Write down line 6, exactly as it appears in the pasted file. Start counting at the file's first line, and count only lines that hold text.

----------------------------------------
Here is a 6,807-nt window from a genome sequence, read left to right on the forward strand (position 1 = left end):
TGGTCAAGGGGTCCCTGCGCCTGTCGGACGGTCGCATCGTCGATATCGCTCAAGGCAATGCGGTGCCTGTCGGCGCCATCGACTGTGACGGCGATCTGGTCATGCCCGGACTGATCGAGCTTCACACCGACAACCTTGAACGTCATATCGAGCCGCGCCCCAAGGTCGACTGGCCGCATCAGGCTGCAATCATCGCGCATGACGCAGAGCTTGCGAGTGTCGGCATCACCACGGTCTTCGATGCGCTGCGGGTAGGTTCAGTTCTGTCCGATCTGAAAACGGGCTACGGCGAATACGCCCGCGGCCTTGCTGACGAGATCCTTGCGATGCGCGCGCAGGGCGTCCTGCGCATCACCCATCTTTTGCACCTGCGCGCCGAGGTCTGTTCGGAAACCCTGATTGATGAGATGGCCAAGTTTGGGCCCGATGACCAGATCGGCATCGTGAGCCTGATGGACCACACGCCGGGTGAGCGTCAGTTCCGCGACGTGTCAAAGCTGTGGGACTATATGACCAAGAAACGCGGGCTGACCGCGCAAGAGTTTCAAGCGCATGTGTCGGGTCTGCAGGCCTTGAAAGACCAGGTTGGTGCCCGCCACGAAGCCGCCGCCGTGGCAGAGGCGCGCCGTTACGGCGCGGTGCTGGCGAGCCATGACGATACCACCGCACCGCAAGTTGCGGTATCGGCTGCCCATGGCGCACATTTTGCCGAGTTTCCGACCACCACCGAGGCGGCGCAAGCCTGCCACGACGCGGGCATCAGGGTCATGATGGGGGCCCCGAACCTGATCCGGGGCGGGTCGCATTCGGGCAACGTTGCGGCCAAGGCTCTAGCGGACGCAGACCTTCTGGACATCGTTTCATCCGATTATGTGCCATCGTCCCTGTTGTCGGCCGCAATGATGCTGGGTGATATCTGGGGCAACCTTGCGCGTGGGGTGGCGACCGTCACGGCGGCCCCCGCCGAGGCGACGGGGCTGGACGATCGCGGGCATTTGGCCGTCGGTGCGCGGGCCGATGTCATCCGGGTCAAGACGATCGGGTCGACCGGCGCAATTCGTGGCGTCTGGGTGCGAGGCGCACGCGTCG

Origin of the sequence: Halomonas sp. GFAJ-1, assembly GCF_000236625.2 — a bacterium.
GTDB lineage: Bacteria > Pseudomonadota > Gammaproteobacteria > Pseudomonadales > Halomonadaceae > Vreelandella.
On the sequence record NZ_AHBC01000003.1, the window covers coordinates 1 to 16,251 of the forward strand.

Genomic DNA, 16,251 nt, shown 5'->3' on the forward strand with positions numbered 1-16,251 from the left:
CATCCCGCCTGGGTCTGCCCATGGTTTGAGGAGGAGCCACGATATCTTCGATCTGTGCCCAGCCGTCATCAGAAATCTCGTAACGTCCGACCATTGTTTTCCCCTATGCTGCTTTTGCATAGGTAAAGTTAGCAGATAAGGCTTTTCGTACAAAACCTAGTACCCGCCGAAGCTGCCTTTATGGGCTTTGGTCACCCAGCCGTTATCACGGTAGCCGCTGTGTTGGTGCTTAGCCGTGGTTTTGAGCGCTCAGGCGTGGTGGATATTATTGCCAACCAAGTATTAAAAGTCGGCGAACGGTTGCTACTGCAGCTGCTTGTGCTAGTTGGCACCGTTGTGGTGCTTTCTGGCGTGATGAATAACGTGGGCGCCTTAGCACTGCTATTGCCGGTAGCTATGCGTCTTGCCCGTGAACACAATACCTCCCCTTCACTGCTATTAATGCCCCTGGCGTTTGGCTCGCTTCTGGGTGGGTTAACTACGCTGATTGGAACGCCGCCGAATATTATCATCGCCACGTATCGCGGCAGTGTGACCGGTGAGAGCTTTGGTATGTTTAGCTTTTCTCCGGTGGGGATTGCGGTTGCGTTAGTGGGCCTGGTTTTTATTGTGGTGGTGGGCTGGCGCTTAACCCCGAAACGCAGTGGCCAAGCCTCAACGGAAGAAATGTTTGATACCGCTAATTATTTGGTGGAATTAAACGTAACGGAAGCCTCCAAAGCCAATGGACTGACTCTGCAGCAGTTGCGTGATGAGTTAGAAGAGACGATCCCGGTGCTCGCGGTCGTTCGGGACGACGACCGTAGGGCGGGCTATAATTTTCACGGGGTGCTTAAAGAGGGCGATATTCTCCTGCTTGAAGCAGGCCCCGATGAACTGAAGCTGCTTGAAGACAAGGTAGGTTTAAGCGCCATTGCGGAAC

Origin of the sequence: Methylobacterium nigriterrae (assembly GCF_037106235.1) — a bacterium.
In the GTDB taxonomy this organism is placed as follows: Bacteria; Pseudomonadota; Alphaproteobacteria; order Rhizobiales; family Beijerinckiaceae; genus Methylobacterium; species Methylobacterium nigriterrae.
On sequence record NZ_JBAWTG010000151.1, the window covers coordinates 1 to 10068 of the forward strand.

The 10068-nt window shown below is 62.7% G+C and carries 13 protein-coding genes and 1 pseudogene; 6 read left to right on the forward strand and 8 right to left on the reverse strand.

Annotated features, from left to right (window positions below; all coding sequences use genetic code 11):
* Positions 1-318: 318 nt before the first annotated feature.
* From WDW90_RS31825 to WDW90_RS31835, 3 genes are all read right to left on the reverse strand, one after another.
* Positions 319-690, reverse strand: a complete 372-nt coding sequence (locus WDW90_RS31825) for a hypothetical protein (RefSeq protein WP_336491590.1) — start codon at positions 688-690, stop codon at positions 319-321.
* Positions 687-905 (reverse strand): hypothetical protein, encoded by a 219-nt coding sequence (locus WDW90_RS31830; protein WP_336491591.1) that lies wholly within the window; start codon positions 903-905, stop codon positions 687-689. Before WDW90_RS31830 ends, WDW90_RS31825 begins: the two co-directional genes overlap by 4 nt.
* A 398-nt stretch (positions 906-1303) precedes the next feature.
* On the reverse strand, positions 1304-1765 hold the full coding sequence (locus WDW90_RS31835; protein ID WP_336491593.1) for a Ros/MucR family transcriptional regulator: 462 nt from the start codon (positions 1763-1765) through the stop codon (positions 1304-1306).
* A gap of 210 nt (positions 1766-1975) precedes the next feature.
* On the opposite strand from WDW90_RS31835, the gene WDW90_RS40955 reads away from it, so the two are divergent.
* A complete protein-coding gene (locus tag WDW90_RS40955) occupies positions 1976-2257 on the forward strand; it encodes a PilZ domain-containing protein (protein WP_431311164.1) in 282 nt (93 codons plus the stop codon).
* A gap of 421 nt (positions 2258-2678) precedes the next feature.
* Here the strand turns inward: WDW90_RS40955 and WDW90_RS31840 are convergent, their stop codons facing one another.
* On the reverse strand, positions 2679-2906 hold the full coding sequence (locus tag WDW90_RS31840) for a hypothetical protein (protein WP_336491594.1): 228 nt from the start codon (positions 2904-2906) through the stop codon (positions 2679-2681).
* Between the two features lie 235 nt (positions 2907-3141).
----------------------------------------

Genomic DNA, 16,251 nt, shown 5'->3' on the forward strand with positions numbered 1-16,251 from the left: